• Dolby Atmos is now installed or committed in over 2,400 cinematic screens worldwide. 550 feature films using Dolby Atmos have been announced or released.
  • The first televisions incorporating Dolby Vision become available in the past year. LG is including Dolby Vision in their OLED and Super UHD LCD TVs; VIZIO is including Dolby Vision in their R, P, and M Series; and TCL and Skyworth are also shipping TVs with Dolby Vision.  Content incorporating Dolby Vision is now available from Warner Bros., Sony Pictures, MGM, Universal, Lionsgate, Netflix and Amazon Studios.
  • Over 30 Dolby Cinema locations were added during 2016, bringing the total to over 40.

“We are well on our way to establishing that Dolby Vision is the best way to experience HDR content” stated Mr. Yeaman on Dolby’s earning call with analysts.  “Our job this year is to accelerate the deployment of Dolby Vision” continued Mr. Yeaman.

Financial Guidance

Dolby’s guidance for the fiscal year 2017 is for revenue between $1.06 billion and $1.09 billion.  Broadcast licensing revenue is expected to remain relatively flat in 2017.

Guidance for the first quarter of fiscal 2017 is revenue in the range of $250 million to $260 million, gross margins between 88% and 89%, and earnings per share between $0.34 and $0.40.



Related Content:

Press Release: Dolby Fiscal Fourth Quarter and Full Year 2016 Earnings Release

Earnings Transcript: Dolby Fiscal Fourth Quarter Results (SeekingAlpha)



© Devoncroft Partners 2009 – 2016. All Rights Reserved.



Rovi Ends All Current Lawsuits Against LG, Licenses Patents for Use in All LG Products

Broadcast technology vendor financials, SEC Filings | Posted by Joe Zaller
Mar 04 2013

Electronic program guide technology provider Rovi disclosed through a regulatory filing that it has entered into a multi-year licensing agreement with LG Electronics for the use of its patent portfolio in “all LG products.”  Deal terms were not provided.

According to the filing, the new licensing agreement “includes the dismissal of all current lawsuits,” which presumably includes this complaint for patent infringement filed by Rovi against LG in May 2012 in the US District Court for Delaware.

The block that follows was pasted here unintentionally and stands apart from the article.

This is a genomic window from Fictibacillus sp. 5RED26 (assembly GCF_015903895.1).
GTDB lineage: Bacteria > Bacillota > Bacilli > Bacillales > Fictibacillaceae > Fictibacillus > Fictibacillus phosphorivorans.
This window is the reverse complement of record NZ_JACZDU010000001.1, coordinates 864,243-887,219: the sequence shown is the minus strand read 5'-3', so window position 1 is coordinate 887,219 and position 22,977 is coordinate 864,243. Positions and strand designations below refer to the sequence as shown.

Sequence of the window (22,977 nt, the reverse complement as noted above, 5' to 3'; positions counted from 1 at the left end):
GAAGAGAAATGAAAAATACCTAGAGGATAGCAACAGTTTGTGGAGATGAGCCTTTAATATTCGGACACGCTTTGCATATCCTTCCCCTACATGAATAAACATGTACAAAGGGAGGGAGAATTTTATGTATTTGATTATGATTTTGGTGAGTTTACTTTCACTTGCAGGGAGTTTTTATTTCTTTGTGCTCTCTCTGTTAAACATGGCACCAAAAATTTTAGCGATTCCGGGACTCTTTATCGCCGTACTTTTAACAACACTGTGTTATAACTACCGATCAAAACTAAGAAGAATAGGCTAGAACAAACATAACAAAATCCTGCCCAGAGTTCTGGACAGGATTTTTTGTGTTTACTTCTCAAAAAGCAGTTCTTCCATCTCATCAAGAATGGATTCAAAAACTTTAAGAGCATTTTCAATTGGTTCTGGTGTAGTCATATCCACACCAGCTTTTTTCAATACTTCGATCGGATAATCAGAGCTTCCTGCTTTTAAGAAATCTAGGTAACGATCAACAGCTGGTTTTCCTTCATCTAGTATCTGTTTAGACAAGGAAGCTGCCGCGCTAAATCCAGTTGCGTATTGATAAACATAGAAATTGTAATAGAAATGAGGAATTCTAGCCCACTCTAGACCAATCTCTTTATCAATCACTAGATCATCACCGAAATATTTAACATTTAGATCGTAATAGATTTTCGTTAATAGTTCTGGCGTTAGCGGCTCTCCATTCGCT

The catalyst for the new arrangement between Rovi and LG may be the fact that LG recently won a patent infringement case filed by Rovi in German courts.

According to Korea Times article, Rovi filed for an injunction with the German court against LG Electronics in April 2012, to ban sales of its televisions, claiming LG has infringed on technology patents for its products.  The lawsuit came as LG Electronics rejected Rovi’s request to pay license fees for its patent. LG Electronics argued that the patent claimed by Rovi Corporation is irrelevant to its products, adding the U.S. firm’s stance on the scope of patent is “too broad.”

German Courts ruled in favor of LG in December 2012.


Re-Affirms Business Outlook

Rovi, which also owns Divx and codec provider MainConcept, used the filing to re-affirm its business outlook for 2013, saying that “while the settlement with LG was successfully achieved earlier in the company’s fiscal year 2013 than previously anticipated by the company, the company continues to expect the timing of adjusted pro forma revenue to be approximately 47% and 53% in the first and second halves of 2013, respectively.”

Rovi says it expects its adjusted pro-forma revenue for 2013 to be between $630m and $660m, and adjusted pro-forma income per common share to be between $1.90 and $2.20, excluding discontinued operations.  The company also said its revenue expectations for the fiscal first quarter, ending March 31, 2013, are unchanged from previously issued guidance.



Related Content:

Rovi SEC Filing: Discloses LG Patent Licensing Agreement, and Dismissal of all Current Lawsuits

Korea Times Article: LG defeats patent infringement claims in German court

Rovi Complaint for Patent Infringement against LG Electronics, Delaware District Court May 2012